Inside Mustard, Atria Mall-Worli |All the Deets

By Sama Ankolkar July 6, 2018
Lovin' The Interiors At Mustard, Atria Mall

Making its entry into a bustling Mumbai from its quaint Goan bungalow, Mustard seems to be well settled on the ground floor of Atria Mall in Worli. The restaurant carries with it the charm of a Portuguese heritage home with its high ceilings, ornate chandeliers, wooden tables and flowery upholstery. Its open pink French windows provide ample natural light, making this scenario more picturesque than it already is. The menu doesn’t shy away from bold flavours of the Bengali and French cuisine that balance the tranquil ambience.

Interiors At Mustard, Atria Mall-Worli

Interiors At Mustard, Atria Mall-Worli. Image Source

The Bengali and French centric menu comes together through one common ingredient; mustard. However, it must be pointed out the this hasn’t been overly abused and one can enjoy the pungency of this at his or her own pace.

The Bengali affair has been curated by Pritha Sen, a food writer and consulting chef with a vast depth of knowledge on the both French and Bengali cuisine. Sen’s style of cooking has been inspired by her experiences in rustic kitchens in Bengal with her main aim being to bring the more non-conventional dishes from Bengali homes to the forefront of India’s food scene.

To start off, we sampled the Bengali Mezze Plattewhich showcased the Baqarkhani Roti (a tandoor baked bread), the absolutely delicious Palong Sager Bhorto (steamed spinach blended with fried garlic), the smoky Chhana Makha (smoked cottage cheese pate), the moist Loittya Maacher Jhuri (Bombay duck pate) and a flavourful Shrimp Pate.

Bengali Mezze Platter

Bengali Mezze Platter

Having been quite impressed with the mezze platter, I also sampled the Khoi-er-Bora which was a fritter made of popped rice, grated coconut and ginger juice. I found this to be slightly dry but once had with the kasundi, a traditional Bengali mustard, I enjoyed the dish much more. Pritha’s recommendation of the Mochar Guley Kebabs won me over. She claimed that it was one of the least known and almost forgotten dishes in the Bengali culture and I must admit that she has revived this dish with magic and ease. The kebab was soft and beautifully spiced making it one dish I would definitely come back for.My next dish was the Til-Tel Kathi, where I was blown away by charred black sesame pork cubes served with juicy bits of chopped pineapple. I polished off the entire place on my own!

For my main, I tried the Palong Chhanar Kofta (moist cottage cheese balls encased in spinach) with rice, a rich dal and shukto which was a bitter gourd paste along with some chunks of bittergourd in it. This dish was simple yet delightful and highlighted the chef’s desire of wanting to serve home-style cuisine in a more upscale setting.

The French menu which is curated by Gregory Bazire was just as enjoyable as the Bengali. The idea was to curate traditional dishes and twisted classics influenced from France. To start, I sampled a Piscaladire which was an onion tart; a puff tart stuffed with onions, confit red peppers and black olives. Each ingredient added its own flavour to the light and fluffy pastry and the savoury tart was demolished quite quickly.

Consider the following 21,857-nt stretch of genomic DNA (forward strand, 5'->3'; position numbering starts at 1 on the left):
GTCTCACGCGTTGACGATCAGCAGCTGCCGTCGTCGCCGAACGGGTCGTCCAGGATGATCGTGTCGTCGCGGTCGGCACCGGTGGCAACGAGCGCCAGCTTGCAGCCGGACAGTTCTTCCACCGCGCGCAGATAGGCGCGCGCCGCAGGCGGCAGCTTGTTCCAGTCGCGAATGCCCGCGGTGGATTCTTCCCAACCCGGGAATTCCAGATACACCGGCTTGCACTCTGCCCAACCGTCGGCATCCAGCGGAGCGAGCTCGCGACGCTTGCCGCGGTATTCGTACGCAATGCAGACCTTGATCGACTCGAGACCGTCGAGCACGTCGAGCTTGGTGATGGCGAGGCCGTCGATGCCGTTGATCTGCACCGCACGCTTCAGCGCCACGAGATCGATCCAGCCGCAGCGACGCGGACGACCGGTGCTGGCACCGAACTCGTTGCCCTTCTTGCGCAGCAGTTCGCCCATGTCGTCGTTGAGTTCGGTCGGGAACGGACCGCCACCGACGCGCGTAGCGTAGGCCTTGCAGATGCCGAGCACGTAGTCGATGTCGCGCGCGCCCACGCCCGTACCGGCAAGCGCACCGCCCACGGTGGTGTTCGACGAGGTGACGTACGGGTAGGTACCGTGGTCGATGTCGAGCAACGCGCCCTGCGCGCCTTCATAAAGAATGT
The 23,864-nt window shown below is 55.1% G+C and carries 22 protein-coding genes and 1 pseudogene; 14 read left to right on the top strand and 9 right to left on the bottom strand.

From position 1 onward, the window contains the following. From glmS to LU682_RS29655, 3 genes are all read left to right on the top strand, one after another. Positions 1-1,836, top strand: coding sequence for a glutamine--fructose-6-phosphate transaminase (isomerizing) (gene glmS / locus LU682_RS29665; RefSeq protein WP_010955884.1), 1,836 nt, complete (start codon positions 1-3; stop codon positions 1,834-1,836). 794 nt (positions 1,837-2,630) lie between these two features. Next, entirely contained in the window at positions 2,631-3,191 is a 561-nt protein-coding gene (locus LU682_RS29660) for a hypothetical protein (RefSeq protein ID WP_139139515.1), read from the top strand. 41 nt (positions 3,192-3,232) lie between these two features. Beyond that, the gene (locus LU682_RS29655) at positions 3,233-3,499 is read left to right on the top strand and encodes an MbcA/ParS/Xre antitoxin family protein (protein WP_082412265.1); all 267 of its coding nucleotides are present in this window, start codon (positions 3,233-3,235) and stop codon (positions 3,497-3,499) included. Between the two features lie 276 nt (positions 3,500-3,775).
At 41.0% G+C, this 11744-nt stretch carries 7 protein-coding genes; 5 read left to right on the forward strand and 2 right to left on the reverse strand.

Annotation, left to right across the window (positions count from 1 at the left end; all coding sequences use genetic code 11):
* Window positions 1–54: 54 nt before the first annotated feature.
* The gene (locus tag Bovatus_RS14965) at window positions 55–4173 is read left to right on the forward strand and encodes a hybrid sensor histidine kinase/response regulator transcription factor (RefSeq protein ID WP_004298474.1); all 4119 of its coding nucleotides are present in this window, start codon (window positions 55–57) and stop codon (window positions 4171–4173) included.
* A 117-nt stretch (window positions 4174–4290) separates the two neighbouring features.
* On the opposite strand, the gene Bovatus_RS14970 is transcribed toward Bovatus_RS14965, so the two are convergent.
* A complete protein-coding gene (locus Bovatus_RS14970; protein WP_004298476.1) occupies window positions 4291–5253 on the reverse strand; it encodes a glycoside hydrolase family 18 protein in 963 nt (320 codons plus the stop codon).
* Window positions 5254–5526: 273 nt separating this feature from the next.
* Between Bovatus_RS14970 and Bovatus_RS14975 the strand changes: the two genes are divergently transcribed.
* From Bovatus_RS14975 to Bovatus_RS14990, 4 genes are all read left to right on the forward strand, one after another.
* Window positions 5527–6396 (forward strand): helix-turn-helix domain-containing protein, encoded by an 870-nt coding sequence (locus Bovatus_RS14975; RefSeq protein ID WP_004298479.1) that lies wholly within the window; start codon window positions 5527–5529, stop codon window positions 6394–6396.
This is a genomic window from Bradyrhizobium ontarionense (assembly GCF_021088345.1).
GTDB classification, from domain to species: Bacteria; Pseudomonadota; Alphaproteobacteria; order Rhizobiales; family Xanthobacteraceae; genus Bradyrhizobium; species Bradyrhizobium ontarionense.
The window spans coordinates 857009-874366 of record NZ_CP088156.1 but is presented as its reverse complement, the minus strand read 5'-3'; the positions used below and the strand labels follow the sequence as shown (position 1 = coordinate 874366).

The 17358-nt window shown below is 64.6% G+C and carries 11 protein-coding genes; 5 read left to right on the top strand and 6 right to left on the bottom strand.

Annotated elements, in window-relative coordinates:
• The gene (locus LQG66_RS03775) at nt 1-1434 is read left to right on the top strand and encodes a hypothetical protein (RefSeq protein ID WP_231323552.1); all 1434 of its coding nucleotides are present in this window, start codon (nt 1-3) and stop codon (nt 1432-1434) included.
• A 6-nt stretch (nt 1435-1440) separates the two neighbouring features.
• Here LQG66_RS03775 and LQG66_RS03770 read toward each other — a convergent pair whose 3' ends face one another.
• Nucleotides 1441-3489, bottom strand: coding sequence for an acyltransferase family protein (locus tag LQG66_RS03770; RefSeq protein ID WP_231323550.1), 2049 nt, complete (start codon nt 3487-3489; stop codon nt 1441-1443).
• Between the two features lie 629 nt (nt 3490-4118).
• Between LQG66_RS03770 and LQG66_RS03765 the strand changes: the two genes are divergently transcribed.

Piscaladire

Piscaladire

I enjoyed the Tartine A La Provencale, which was an open tartine. Smoked aubergine with artichokes, grilled zucchini and goat cheese crumble sat on a toasted rosemary focaccia and would make a great option for a Parisian inspired lunch or snack. The smokiness was not overpowering and the flavours were not lost in the grilling of the vegetables, which I find happens very often in these kinds of dishes.

I also tried the Croquettes De Polenta Au Fromage which were cheesy polenta croquettes. These were crunchy and generously stuffed with gruyere, served with a mild porcini ragout and aioli. I found that the ragout and aioli could have been stronger to balance the blandness of the polenta and gruyere combination.

Croquettes De Polenta Au Fromage

Croquettes De Polenta Au Fromage

I enjoyed the Salad De Bettraves Roties which was a roasted beetroot salad which featured succulent beetroot cubes, pickled onions, crushed pepper and goat’s cheese. I loved the fresh, bold flavours and was transported to a Mediterranean state of mind. Next up was the Roasted Chicken Wings with Honey Mustard and Balsamic which tasted exactly how I expected it to. Though it wasn’t mind-blowing, it was very well cooked and balanced.

 Salad De Bettraves Roties

Salad De Bettraves Roties

You will find all your French classics in the main courses and while ordering, I was immediately drawn to the Lapin A La Cuillere (rabbit with rosemary jus). The pulled, slow-cooked, tender rabbit served on a bed of mashed potato and spinach was an absolute hit with me. The jus lent the perfect herbal notes to complement succulent meat which dominated the flavour of the entire dish. I would definitely go back to eat this dish again.

Lapin A La Cuillere

Lapin A La Cuillere

The dessert menu featured dishes from both cuisines. I chose to have the Aam Doi which was steamed mango curd, making me wistful for the bustling streets of Calcutta. I also had the Financier Aux Framboises which was a moist almond cake with a raspberry jam and a sphere of fresh raspberries. I found that this was the perfect end to my multicultural meal.

Aam Doi

Aam Doi

Mustard brings together two cultures rich with culinary history and does so in an unorthodox yet subtle manner. The food is not pretentious and focuses mainly on flavours and fresh ingredients rather than gimmicks and pretty plating. The food speaks for itself and with such a vast menu, I would recommend trying a bit of both the cuisines to truly appreciate the nuances of each. The menu consists of authentic flavours, beautiful ingredients and is a breath of fresh air in Mumbai, making it a place worth visiting.